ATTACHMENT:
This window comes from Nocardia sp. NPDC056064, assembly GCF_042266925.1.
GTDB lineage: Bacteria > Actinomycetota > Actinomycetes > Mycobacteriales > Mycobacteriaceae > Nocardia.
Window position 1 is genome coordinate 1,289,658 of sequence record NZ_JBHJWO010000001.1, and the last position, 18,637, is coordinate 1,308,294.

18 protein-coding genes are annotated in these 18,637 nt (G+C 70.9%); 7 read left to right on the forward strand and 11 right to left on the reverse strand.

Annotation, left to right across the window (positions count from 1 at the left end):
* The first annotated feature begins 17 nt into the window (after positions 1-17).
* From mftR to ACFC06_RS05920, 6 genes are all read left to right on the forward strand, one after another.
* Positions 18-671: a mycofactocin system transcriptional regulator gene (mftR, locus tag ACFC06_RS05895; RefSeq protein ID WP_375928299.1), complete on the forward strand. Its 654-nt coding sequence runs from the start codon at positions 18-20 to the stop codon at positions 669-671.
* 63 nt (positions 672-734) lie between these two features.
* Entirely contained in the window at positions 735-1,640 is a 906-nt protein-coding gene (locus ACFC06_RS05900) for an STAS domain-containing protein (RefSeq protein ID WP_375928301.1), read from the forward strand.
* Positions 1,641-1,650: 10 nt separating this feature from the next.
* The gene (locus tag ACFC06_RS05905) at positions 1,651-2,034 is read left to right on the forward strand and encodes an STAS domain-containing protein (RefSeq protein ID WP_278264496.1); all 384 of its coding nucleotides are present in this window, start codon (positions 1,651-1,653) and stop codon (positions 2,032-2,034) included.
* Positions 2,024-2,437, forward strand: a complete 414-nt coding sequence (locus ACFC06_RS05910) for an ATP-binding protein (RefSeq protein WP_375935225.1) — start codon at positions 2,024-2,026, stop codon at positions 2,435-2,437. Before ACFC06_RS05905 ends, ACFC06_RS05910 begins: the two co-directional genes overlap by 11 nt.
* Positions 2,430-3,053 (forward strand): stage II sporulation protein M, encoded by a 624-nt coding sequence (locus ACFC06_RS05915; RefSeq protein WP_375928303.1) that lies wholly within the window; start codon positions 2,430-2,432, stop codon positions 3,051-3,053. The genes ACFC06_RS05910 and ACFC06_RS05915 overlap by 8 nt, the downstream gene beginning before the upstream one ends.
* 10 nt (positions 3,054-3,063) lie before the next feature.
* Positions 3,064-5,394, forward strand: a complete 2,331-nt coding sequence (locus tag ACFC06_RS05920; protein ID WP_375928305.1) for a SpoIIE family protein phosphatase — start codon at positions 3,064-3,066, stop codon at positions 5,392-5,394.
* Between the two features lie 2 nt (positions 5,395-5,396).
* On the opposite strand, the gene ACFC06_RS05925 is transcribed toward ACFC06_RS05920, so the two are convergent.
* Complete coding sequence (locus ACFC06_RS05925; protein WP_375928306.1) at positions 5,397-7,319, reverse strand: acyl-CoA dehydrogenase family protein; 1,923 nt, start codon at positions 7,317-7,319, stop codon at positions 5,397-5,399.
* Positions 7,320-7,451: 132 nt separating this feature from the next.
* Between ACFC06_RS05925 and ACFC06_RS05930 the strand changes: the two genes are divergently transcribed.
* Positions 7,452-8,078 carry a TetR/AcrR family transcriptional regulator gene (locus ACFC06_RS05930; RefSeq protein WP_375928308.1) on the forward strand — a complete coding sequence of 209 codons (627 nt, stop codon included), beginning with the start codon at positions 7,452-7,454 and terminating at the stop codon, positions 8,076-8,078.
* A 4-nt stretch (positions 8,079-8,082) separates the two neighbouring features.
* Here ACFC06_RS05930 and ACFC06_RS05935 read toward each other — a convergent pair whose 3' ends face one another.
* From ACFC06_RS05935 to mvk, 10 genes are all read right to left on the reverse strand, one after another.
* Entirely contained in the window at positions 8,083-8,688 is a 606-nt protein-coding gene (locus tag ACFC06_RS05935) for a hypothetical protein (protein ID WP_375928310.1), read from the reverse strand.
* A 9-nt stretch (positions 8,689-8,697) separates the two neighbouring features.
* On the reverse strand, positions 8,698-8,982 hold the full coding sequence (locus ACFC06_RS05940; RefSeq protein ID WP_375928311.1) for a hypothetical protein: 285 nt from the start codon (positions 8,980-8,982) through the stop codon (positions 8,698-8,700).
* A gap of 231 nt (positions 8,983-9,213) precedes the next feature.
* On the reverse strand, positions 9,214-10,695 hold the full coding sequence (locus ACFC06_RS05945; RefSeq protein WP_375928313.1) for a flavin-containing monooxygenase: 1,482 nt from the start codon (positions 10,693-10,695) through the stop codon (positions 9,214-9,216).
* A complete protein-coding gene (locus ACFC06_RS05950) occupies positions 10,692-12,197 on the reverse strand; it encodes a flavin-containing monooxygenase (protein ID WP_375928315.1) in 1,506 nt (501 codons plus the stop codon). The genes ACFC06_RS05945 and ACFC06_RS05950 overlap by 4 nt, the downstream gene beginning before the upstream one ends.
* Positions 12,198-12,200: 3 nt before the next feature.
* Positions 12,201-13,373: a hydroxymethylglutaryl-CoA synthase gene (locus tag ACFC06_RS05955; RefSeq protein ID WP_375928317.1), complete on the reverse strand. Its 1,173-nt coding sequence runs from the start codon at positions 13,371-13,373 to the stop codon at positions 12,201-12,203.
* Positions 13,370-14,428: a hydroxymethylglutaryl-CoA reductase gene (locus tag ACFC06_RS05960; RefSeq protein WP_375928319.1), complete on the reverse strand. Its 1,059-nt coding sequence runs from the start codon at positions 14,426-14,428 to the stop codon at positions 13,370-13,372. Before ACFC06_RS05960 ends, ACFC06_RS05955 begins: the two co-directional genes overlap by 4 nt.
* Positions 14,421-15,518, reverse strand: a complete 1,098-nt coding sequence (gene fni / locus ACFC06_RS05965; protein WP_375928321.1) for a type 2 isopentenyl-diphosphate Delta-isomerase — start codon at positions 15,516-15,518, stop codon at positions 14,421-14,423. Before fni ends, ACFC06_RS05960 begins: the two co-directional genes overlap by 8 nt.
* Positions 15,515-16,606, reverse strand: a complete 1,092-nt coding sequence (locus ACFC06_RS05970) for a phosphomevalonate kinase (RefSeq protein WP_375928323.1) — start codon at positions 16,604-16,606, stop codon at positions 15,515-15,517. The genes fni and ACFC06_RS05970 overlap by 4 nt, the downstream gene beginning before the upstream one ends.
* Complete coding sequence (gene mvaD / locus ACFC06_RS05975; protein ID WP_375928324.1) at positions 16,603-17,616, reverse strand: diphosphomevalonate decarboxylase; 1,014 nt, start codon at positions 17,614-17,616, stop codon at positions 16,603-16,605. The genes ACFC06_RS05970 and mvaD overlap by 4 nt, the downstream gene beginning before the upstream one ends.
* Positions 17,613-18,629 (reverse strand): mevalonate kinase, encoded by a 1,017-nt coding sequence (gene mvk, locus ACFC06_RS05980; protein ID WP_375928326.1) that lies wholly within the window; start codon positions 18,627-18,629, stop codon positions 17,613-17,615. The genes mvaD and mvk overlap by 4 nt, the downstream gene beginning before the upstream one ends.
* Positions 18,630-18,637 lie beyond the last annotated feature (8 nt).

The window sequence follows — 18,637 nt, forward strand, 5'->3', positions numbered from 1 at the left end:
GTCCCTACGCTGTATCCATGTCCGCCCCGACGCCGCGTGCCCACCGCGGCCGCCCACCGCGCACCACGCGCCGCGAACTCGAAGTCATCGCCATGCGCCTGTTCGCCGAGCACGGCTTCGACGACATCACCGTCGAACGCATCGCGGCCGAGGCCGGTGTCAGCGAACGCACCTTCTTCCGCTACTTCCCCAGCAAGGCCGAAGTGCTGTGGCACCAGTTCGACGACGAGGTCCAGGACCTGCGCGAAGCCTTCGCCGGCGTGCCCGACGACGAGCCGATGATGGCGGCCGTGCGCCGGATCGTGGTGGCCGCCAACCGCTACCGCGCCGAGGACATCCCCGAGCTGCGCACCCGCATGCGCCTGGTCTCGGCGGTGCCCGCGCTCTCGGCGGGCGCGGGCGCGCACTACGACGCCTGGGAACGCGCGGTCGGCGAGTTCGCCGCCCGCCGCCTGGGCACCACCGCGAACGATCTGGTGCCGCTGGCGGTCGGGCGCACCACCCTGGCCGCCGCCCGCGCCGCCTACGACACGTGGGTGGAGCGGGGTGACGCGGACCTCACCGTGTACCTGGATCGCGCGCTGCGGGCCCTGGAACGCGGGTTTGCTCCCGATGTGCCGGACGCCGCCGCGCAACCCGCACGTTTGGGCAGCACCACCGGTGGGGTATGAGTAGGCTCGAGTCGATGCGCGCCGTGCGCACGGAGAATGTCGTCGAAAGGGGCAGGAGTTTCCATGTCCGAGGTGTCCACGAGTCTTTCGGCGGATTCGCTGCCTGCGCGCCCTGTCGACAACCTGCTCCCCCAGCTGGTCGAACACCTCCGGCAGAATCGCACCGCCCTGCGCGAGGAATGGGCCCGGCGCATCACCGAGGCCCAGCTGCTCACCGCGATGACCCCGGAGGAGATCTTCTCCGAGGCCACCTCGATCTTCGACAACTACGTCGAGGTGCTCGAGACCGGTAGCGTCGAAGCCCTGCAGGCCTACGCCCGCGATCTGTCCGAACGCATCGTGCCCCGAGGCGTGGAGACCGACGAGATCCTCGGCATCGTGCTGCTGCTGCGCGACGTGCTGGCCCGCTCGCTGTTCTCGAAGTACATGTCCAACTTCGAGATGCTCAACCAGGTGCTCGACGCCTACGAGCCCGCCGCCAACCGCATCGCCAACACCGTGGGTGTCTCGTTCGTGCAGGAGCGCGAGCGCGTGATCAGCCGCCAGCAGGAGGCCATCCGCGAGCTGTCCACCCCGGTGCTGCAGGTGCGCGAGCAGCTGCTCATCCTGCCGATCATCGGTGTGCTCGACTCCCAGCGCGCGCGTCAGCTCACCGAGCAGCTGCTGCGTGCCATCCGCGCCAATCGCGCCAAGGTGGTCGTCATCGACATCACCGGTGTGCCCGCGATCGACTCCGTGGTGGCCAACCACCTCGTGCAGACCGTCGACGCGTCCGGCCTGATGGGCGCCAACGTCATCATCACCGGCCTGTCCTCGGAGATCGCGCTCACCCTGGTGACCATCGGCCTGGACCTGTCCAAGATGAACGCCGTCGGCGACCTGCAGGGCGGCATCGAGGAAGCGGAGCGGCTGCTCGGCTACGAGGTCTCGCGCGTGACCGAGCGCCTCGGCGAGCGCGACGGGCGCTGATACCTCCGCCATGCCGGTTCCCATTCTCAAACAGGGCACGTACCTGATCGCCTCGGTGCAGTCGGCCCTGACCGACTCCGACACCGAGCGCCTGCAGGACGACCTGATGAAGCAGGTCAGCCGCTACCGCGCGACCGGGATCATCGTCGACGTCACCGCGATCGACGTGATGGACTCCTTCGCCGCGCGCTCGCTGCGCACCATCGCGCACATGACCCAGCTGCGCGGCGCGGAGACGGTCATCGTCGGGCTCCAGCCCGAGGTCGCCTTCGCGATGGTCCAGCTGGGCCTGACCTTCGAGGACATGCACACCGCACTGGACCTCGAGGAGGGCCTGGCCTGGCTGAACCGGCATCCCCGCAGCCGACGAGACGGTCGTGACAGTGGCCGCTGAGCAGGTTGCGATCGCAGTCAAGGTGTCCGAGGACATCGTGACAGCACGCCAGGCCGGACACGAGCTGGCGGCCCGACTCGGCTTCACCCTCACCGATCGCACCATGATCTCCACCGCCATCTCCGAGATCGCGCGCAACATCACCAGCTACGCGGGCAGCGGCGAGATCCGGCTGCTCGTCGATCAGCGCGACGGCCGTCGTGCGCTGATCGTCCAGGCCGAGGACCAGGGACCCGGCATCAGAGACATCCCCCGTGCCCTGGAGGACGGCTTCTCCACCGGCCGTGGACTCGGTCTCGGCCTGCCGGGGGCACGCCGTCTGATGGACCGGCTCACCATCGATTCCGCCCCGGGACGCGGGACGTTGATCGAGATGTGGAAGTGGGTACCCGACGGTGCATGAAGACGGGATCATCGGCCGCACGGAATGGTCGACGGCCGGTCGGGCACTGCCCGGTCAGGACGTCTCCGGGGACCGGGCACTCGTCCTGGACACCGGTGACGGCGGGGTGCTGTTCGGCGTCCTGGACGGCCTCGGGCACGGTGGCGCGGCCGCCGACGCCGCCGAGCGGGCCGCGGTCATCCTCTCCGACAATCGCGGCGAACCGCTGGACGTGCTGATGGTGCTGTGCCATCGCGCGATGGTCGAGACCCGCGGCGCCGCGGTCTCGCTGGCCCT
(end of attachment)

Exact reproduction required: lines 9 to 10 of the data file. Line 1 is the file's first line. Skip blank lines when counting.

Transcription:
* 63 nt (positions 672-734) lie between these two features.
* Entirely contained in the window at positions 735-1,640 is a 906-nt protein-coding gene (locus ACFC06_RS05900) for an STAS domain-containing protein (RefSeq protein ID WP_375928301.1), read from the forward strand.